I have argued in my book Too Expensive to Treat? that, though it remains difficult to determine where the threshold might be in practice, we can say in principle that it is unjust to use more than a proportionate share of the community’s health care resources. Especially given the disproportionate share of resources that are (and will be) used by the obese, why aren’t we thinking and talking more about the social injustice of gluttony?
If we’re honest, the Church listing gluttony as a deadly sin in a document(s) is not sufficient. I had 16 years of Catholic school and decades of homilies and can’t remember any warning that gluttony was deadly except when the concept was used to cover drunkeness. The soft pedaling actually began in Aquinas who in the Summa Theologica may as well have called it undeadly when he states this:
“On the other hand, if the inordinate concupiscence in the vice of gluttony be found to affect only such things as are directed to the end, for instance when a man has too great a desire for the pleasures of the palate, yet would not for their sake do anything contrary to God’s law, it is a venial sin.”
There ya go. Eating rapaciously is not against God’s law….continuing to eat breakfast rapaciously on Sunday and missing Mass thereby is deadly gluttony because you broke a real law of God. Lying as a corporate salesman in order to be able to afford steak every night is gluttony as mortal sin. But if you’re born with a trust fund and therefore can afford steak every night without breaking any law of God, then you’re good to go. Lol….no Aquinas, (and I loved the Summa enough to read the whole thing) eating rapaciously IS breaking the law of God.
Aquinas lists ways of offending and one of them should be told in a Sunday sermon….speed of eating.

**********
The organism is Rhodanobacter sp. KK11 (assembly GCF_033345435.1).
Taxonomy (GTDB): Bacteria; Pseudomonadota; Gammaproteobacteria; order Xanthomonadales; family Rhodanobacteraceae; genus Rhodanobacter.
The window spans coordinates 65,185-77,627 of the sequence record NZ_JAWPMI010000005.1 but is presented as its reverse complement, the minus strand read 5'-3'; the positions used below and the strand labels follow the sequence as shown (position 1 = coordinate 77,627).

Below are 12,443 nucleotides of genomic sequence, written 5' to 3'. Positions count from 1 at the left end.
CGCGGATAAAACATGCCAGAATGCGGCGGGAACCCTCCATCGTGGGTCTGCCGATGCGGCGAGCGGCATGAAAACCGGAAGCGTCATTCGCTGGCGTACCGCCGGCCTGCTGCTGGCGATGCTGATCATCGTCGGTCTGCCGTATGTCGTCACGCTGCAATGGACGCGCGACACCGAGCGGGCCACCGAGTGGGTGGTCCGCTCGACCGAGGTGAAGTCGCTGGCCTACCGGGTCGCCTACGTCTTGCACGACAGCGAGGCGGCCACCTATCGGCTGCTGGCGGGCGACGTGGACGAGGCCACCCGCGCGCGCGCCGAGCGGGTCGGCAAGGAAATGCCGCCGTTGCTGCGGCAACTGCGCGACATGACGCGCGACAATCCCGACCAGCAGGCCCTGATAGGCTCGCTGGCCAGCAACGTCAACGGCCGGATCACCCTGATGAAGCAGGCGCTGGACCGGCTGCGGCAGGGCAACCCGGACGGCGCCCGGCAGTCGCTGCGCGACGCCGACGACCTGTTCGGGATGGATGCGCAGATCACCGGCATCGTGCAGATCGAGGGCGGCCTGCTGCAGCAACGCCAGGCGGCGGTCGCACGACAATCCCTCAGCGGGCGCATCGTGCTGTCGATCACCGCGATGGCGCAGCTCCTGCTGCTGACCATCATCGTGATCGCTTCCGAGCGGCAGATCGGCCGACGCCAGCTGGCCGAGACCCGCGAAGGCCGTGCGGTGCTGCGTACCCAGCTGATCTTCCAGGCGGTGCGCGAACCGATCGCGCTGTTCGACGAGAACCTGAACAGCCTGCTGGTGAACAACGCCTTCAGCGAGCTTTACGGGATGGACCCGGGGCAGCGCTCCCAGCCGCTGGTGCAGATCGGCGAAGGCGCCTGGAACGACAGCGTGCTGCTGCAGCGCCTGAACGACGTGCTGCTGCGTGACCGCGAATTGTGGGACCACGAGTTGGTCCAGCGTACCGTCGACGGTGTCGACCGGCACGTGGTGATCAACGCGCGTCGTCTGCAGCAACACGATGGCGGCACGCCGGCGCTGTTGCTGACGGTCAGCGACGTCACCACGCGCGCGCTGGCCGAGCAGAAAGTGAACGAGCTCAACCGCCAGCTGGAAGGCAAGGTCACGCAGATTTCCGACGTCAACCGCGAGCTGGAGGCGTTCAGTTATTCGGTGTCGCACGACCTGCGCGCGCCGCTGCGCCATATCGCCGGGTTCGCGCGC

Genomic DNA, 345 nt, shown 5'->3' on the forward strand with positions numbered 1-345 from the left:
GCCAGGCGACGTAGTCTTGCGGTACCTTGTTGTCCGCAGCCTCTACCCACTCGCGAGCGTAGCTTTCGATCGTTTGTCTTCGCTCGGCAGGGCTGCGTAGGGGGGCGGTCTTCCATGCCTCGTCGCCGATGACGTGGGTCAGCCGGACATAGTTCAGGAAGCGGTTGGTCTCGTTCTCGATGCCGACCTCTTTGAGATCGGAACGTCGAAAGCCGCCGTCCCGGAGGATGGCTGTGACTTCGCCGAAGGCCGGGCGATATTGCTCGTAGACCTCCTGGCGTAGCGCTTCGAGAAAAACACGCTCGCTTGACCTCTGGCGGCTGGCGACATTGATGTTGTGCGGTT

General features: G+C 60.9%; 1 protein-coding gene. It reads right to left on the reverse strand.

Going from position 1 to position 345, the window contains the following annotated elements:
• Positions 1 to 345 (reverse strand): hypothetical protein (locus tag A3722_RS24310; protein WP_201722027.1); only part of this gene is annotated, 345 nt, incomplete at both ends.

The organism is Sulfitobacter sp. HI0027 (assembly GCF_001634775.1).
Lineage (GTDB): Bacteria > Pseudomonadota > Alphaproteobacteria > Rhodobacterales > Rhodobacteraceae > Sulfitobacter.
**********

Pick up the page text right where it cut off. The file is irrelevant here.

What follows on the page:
Some do not eat great quantity but that is not the only way of worshipping food.
On the surface the idea that some maladies are Too Expensive to Treat is appealing and reasonable – why should the rest of us subsidize someone’s self destructive behavior? In practice however this might not work out the way we imagine it.
It is very easy to foresee this approach being used to limit the size of families as there can hardly be a greater contributor to the cost of the health care system than increasing the number of people who put demands on it. If you should not be expected to bear the load for treating my obesity induced medical problems why should I have to pay for your seven children? I have no problem with increasing the financial burden on those whose actions increase their use of health care but I would be very cautious about how this is done.
Gary Taubes has some interesting things to say about this topic in Why We Get Fat: And What to Do About It. He says the obesity epidemic may be more a matter of what we eat rather than how much we eat, and that for a long time the government and other authorities have been recommending precisely the wrong kinds of diets. For example, one of the older food pyramids from the federal government had as its base the “Bread, Cereal, Rice, and Pasta” group, recommending 6 to 11 servings a day. I remember when a well planned dinner had to have a starch (usually rice or potatoes). For anyone seriously dieting nowadays, this is wrong wrong wrong!